The Lenten practice is relatively new for me. The denomination I grew up in didn’t talk about it or acknowledge it really. I only knew that this was something other denominations practiced and my questionings were typically met with “we don’t agree with them”. I’m not belittling my denomination and it is nice to see them coming around. Back in the day, though, I wasn’t taught that there was any margin for consideration or attempts to understand or explain this liturgical practice of focusing on the impending death and resurrection of Jesus Christ. It was simply what others do.
My journey with the book, The Clearing Season: Reflections for Lent, by Sarah Parsons, began several years ago. Each season, I start from the beginning and each season I get a little bit further but I inevitably get hung up on a phrase or a section or a thought. My eyes still have not seen the last page and that’s perfectly okay with me. It will be there waiting for me when I get there.
There are no Lenten police. No one is hovering over me or peering around the corner to ensure I’m sticking to a schedule.
There is grace in Lent. Grace is the entire reason behind Lent after all.
As I read the account of the first Easter story in Luke 23, it’s curious to me that Luke would take the time to mention that Joseph of Arimathea was “waiting for the kingdom of God.”
“Now there was a man named Joseph, a member of the Council, a good and upright man, who had not consented to their decision and action. He came from the Judean town of Arimathea, and he himself was waiting for the kingdom of God.” Luke 23:50-51
Luke continues with Joseph asking Pilate for his consent to take Jesus’ body and Pilate granted that. Joseph then, along with Nicodemus, prepared Jesus’ body and placed it in the tomb Joseph had provided. Joseph and Nicodemus were both described as a silent follower of Jesus. This would be an important factor since Pilate would most likely have only given up Jesus’ body to someone he knew was not a follower. As far as Pilate knew, Joseph and Nicodemus were on his side. I love a good plot twist, don’t you?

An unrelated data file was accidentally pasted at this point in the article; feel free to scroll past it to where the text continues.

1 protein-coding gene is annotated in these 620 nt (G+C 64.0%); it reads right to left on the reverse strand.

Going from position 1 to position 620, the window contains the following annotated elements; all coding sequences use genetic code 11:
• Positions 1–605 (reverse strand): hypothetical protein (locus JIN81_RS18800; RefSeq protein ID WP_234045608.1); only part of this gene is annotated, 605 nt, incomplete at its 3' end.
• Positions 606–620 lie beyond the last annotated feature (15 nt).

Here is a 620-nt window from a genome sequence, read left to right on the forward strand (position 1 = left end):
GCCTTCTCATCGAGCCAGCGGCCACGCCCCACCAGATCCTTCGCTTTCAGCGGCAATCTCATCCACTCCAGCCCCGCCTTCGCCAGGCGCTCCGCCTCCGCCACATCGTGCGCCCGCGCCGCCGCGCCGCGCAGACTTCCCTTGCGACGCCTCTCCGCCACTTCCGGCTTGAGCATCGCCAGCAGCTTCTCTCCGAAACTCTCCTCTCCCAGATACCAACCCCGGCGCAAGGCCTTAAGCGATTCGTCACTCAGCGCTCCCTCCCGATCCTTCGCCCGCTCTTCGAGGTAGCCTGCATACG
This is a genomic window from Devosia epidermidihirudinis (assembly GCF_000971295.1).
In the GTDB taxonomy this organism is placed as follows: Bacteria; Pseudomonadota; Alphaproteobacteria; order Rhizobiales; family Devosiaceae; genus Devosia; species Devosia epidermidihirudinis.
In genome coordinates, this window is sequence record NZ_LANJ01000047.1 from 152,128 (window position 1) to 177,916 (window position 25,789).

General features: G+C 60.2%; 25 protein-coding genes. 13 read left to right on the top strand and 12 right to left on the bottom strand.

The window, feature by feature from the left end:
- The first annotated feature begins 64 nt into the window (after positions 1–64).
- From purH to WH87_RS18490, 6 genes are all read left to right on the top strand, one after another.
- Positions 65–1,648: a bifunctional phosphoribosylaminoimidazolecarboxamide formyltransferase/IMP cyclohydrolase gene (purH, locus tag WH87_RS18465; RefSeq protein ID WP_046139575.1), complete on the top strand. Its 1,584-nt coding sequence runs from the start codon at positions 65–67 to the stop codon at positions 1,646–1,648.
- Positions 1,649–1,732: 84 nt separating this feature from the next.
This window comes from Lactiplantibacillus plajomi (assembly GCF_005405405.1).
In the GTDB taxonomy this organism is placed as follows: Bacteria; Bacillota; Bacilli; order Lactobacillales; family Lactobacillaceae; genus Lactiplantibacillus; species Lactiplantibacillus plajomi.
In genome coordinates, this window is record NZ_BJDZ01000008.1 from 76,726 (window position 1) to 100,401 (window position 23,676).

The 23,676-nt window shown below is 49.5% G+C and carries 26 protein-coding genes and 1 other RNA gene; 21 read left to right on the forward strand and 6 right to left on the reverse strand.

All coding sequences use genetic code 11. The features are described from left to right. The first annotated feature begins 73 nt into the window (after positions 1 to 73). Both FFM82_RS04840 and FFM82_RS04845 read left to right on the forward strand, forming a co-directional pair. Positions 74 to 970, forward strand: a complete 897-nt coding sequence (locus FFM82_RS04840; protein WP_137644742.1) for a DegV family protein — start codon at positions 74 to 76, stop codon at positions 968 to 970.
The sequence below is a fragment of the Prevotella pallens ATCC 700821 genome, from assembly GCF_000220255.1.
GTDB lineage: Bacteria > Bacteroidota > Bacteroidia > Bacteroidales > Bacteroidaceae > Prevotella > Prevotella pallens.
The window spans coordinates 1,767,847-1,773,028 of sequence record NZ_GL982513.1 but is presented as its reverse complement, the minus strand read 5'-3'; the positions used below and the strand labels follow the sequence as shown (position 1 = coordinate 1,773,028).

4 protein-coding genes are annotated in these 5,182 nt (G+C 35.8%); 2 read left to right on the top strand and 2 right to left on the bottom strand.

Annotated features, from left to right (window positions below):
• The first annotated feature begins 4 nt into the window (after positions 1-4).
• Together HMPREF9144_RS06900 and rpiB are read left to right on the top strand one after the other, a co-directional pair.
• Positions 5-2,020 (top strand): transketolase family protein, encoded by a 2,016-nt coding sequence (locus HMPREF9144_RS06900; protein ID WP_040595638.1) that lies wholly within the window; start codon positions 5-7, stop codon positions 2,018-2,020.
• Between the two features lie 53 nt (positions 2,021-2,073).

The kingdom of God was coming. Until Jesus’ death on the cross, this world would only know bits and pieces of the kingdom. But with the act of grace and the shedding of the blood of the son of God, the kingdom of God was fully revealed. This is what Joseph was waiting for. He was waiting for Easter.
The practice of Lent is a reminder for us to focus on what is worth waiting for. We might wait for Easter to arrive on the calendar but we don’t have to wait for Jesus. He is available to us right now.
As a newcomer to what was once an untouchable liturgy, I have learned that Lent goes far beyond what I witnessed in Mardi Gras festivities. I’ve pondered Shrove Tuesday and entered into the Lenten season with wonder. I’ve allowed myself to wander into my own personal wilderness and discover that Lent is not as much about fasting as it is about focus. It is not as much about rituals as it is about reverence. (click to tweet)
During Lent, as we wait for Easter let us, like Joseph, be found waiting for the kingdom of God. Let us be waiting on the edge of our seats for what Jesus is going to do next. Let us clear space in our hearts so that we will be ready to receive the gift He has for us. Let us wait.
The Lenten season is not about accomplishing anything. It’s about waiting for Him to accomplish everything. (click to tweet)
As we wait for Easter, may we be found waiting for the King.
Photo Credit: Pixabay, ArtsyBee
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